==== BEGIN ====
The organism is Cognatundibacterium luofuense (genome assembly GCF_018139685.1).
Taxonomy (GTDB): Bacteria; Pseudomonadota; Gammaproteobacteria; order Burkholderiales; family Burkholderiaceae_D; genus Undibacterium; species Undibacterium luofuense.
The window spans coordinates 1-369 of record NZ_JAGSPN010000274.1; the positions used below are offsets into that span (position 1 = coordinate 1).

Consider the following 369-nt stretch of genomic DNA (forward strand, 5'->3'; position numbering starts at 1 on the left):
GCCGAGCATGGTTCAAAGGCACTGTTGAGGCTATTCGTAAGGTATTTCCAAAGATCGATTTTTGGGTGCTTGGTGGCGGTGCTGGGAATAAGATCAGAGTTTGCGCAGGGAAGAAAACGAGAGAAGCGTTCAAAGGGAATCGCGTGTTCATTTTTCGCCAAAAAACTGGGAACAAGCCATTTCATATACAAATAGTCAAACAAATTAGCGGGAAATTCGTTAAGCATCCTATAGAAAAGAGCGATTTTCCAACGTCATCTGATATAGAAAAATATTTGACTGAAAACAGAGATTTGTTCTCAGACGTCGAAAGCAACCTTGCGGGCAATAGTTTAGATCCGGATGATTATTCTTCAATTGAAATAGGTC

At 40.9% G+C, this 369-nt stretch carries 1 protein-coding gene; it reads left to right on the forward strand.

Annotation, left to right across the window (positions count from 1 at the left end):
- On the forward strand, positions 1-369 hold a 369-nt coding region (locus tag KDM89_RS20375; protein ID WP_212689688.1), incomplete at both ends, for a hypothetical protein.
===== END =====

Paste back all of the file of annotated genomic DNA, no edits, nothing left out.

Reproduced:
The organism is Cognatundibacterium luofuense (genome assembly GCF_018139685.1).
Taxonomy (GTDB): Bacteria; Pseudomonadota; Gammaproteobacteria; order Burkholderiales; family Burkholderiaceae_D; genus Undibacterium; species Undibacterium luofuense.
The window spans coordinates 1-369 of record NZ_JAGSPN010000274.1; the positions used below are offsets into that span (position 1 = coordinate 1).

Consider the following 369-nt stretch of genomic DNA (forward strand, 5'->3'; position numbering starts at 1 on the left):
GCCGAGCATGGTTCAAAGGCACTGTTGAGGCTATTCGTAAGGTATTTCCAAAGATCGATTTTTGGGTGCTTGGTGGCGGTGCTGGGAATAAGATCAGAGTTTGCGCAGGGAAGAAAACGAGAGAAGCGTTCAAAGGGAATCGCGTGTTCATTTTTCGCCAAAAAACTGGGAACAAGCCATTTCATATACAAATAGTCAAACAAATTAGCGGGAAATTCGTTAAGCATCCTATAGAAAAGAGCGATTTTCCAACGTCATCTGATATAGAAAAATATTTGACTGAAAACAGAGATTTGTTCTCAGACGTCGAAAGCAACCTTGCGGGCAATAGTTTAGATCCGGATGATTATTCTTCAATTGAAATAGGTC

At 40.9% G+C, this 369-nt stretch carries 1 protein-coding gene; it reads left to right on the forward strand.

Annotation, left to right across the window (positions count from 1 at the left end):
- On the forward strand, positions 1-369 hold a 369-nt coding region (locus tag KDM89_RS20375; protein ID WP_212689688.1), incomplete at both ends, for a hypothetical protein.